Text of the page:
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Organisations / Bodies / Institutions Archives: United Nations

General comment No. 5 (2021) of the UN Committee on the Protection of the Rights of All Migrant Workers and Members of Their Families (CMW) on migrants’ rights to liberty, freedom from arbitrary detention and their connection with other human rights (advanced unedited version)

The UN Committee in its General Comment understands as ‘alternatives to detention’ all community-based care measures or non-custodial accommodation solutions – in law, policy or practice – that are less restrictive than detention and which must be considered in the context of lawful detention decision procedures to ensure that detention is necessary and proportionate in all cases, with the aim of respecting the human rights and avoiding arbitrary detention of migrants, asylum seekers, refugees and stateless persons.

https://tbinternet.ohchr.org/_layouts/15/treatybodyexternal/Download.aspx?symbolno=INT/CMW/GEC/9459&Lang=en

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Human Rights Council, Report of the Working Group on Arbitrary Detention (WGAD) of 24 December 2012

The WGAD Report concerns the definition and scope of arbitrary deprivation of liberty under customary international law. The Group found that the prohibition of all forms of arbitrary deprivation of liberty is part of the international jus cogens. Detention of migrants and asylum seekers is recognized as a form of deprivation of liberty and States should ensure the same guarantees available against arbitrary arrest and detention.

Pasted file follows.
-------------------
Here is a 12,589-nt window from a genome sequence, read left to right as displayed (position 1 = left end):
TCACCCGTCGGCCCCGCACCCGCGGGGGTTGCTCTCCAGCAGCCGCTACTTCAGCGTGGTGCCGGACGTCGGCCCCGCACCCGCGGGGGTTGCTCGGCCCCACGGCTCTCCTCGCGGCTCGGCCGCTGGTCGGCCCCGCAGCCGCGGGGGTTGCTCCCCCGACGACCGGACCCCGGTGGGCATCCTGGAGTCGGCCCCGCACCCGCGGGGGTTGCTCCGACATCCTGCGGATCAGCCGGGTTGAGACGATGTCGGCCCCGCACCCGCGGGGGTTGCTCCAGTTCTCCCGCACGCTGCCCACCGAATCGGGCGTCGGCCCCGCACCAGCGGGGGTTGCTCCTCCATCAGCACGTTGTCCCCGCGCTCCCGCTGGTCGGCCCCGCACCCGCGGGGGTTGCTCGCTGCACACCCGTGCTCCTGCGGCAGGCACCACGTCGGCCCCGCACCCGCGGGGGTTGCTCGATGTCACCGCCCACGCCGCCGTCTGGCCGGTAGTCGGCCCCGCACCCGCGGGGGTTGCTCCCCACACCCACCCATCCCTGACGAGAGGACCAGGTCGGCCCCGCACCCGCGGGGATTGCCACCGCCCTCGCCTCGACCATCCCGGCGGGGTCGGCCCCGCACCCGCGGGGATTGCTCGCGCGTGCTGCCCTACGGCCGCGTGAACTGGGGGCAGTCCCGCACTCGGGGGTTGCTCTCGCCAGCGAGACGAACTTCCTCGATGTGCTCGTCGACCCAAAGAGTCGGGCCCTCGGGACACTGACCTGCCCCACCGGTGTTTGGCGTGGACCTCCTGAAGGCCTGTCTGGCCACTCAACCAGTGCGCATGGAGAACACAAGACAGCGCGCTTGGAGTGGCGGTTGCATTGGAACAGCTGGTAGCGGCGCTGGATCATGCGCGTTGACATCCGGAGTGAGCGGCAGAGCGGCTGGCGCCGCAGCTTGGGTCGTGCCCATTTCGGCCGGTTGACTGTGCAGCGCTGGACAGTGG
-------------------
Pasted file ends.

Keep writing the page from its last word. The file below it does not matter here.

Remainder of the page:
https://undocs.org/en/A/HRC/22/44

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General comment No. 35 (2014) of the UN Human Rights Committee (CCPR) on Article 9: Liberty and Security of a person

The UN Human Rights Committee stated that detention in the course of proceedings for the control of immigration is not per se arbitrary, but the detention must be justified as reasonable, necessary and proportionate in the light of the circumstances and reassessed as it extends in time.

https://tbinternet.ohchr.org/_layouts/15/treatybodyexternal/Download.aspx?symbolno=CCPR%2fC%2fGC%2f35&Lang=en

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UN Human Rights Committee (CCPR), A. v. Australia, Communication 560/1993, Views of 3 April 1997

The UN Human Rights Committee stated that detention in the course of proceedings for the control of immigration is not per se arbitrary, but the detention must be justified as reasonable, necessary and proportionate in the light of the circumstances and reassessed as it extends in time.

https://tbinternet.ohchr.org/_layouts/15/treatybodyexternal/Download.aspx?symbolno=CCPR%2fC%2f59%2fD%2f560%2f1993&Lang=en

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UN Human Rights Committee (CCPR), Samba Jalloh v. Netherlands, Communication 794/1998, Views of 15 April 2002

The UN Human Rights Committee noted that under article 9 of the International Covenant on Civil and Political Rights (ICCPR) ‘arbitrariness’ must be interpreted more broadly than ‘against the law’ to include elements of unreasonableness.

https://tbinternet.ohchr.org/_layouts/15/treatybodyexternal/Download.aspx?symbolno=CCPR%2fC%2f59%2fD%2f560%2f1993&Lang=en

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